Modern Toddler

Mom Guilt

January 26, 2018
mom guilt

There’s something that I have been struggling with lately that I wanted to talk about.  There was a period of time where I found myself being really preoccupied with feelings of resentment. These feelings were pretty much solely directed at Jordan and he’s done nothing to solicit these feelings.  One thing I have really struggled with since having Theo is not having as much time to myself.  I’m an introvert by nature and while I need time to myself, I battle with “mom guilt” when it comes to taking that time.  Instead, I’ve been mentally keeping track of the time Jordan gets to himself versus the time that I get to myself.

If Jordan golfed on the weekend, you can bet I was keeping a mental tab of how many hours he was gone.  If he wanted to go out in the backyard after work and hit some balls, I would find myself dwelling on how I wanted to have time to myself.  It’s been something that I had brought up more times than I am proud of. And the thing is… Jordan wasn’t doing anything to solicit my resentment. He takes the opportunity to enjoy time by himself when it’s available and he wants it, and it’s up to me to do the same.

At the end of the day, I shouldn’t be focusing on who gets more time to themselves.  I shouldn’t be keeping this mental track list to hold over my husbands head. It’s not a competition, and if it is then I’m the one winning because I get to spend the most time with our son.  Maybe these feelings make me a bad person, maybe they make me selfish, or maybe… they just make me human. Once you become a parent, you are a parent for 24 hours a day, seven days a week. You don’t get to chill out on Sundays and watch Netflix all day in your pajamas. You don’t get to do whatever you want whenever you want anymore. You have a tiny human to think of first… always first.

Theo is already fifteen months and time is flying by. I want to cherish these moments with him because sadly, every day that passes is a day that I will never get back. Some days he might want me to hold him so much that my back is aching and my arms are begging to put him down. But one day, he’ll never want me to hold him again. There are days where he wants me to play with him and has no interest in playing on his own. But one day, he will be tired of playing with me and will want to play with his friends instead. Every day that I get to hold him in my arms and give his soft skin kisses is a gift. I want to make sure that the gift is what I’m focusing on.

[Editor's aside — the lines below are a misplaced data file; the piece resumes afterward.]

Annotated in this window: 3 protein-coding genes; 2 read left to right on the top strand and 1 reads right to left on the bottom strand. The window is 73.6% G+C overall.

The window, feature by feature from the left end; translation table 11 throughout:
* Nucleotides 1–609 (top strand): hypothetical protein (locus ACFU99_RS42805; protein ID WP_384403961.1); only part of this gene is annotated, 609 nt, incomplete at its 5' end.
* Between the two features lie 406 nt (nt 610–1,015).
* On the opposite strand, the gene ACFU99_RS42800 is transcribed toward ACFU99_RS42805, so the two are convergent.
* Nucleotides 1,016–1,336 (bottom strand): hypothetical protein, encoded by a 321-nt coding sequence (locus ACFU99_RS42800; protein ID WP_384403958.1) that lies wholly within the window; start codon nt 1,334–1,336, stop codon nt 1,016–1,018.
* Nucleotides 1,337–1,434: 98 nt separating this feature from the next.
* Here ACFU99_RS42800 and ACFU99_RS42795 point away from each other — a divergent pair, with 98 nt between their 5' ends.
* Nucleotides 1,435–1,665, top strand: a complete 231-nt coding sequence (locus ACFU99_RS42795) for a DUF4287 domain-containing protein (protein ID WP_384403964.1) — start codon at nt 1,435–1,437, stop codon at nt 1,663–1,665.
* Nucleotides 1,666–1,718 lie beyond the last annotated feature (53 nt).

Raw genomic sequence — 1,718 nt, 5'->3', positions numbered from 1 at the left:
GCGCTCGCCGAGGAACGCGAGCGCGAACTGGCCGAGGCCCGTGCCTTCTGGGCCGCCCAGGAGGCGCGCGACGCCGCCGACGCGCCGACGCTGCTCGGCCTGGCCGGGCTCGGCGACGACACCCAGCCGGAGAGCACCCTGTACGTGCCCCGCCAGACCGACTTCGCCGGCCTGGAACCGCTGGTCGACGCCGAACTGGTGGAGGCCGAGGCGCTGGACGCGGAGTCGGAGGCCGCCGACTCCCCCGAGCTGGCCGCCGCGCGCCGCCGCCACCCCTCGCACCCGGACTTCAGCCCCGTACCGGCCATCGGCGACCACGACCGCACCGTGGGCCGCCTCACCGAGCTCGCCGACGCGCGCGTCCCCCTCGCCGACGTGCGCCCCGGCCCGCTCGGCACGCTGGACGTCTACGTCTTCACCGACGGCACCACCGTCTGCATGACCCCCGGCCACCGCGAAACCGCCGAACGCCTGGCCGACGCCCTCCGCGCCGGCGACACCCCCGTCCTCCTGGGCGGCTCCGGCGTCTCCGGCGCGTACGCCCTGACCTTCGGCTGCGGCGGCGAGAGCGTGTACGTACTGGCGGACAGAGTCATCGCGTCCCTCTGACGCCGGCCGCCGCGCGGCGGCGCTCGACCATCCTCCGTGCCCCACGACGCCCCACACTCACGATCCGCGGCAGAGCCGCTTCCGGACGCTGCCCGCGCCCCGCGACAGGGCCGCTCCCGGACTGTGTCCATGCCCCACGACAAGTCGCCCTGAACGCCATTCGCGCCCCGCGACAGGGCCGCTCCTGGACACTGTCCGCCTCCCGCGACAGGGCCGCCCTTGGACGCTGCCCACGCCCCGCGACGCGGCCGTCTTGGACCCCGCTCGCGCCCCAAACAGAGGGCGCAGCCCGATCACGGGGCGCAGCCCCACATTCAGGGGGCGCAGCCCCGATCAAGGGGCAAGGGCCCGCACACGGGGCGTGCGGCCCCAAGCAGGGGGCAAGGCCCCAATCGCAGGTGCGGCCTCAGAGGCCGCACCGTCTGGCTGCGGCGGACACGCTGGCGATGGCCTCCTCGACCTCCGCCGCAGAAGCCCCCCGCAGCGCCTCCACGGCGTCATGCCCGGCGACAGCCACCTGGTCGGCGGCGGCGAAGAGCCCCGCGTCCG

I think that moms especially find it difficult to justify wanting time to themselves.  Dad’s seem to be better at this.  It’s ok to not love every single damn second of being a parent. It’s ok to want a break, to want an hour to yourself.  I’ve realized that I need to be more vocal about when I’m feeling this way. It’s ok to tell your partner that you need thirty minutes to yourself. It’s ok to go and work out for an hour and let your mind focus on you. It’s ok to get away for a weekend and leave your kids at home (with someone to watch them haha). But what’s not ok is the comparison I was making between my husband and I.

I know there will still be days in the future where the minute Jordan gets home I run out the door to enjoy a cup of coffee alone. There will be more days where I want to do something but I can’t because there’s nobody to watch Theo. There will be more days where I’m touched out and don’t want to be clinged on and whined at. And that’s ok.  I don’t need to feel mom guilt for wanting some alone time.   But I also don’t need to feel resentful towards my husband if one week he gets more time to himself than I do.  And at the end of the day, I’m in charge of making time for myself.  I don’t book Jordan’s round of golf for him, so he’s not going to schedule my yoga class for me.  It’s my responsibility to set aside that time.

I’m not really sure how my feelings of resentment started. All I know is negativity is fueled by negativity and the more you think about it, the more that it consumes you.  Once I accepted that it’s ok to sometimes feel this way, but that it’s not something that should be focused on, I started feeling a lot better. I let go of the list I was keeping in my head of Jordan’s free time versus mine, and instead focused on the present. I have been finding it easier to enjoy both time with Theo and time away from him.  Accepting that my feelings are ok but are not something to dwell on has felt like a weight has been lifted off of my shoulders.  Feeling this way doesn’t make me a bad person, a bad mom, or a bad wife.  It makes me human and it’s ok to make myself a priority as well.

Can any other parents out there that can relate to this?

 

You Might Also Like

    %d bloggers like this: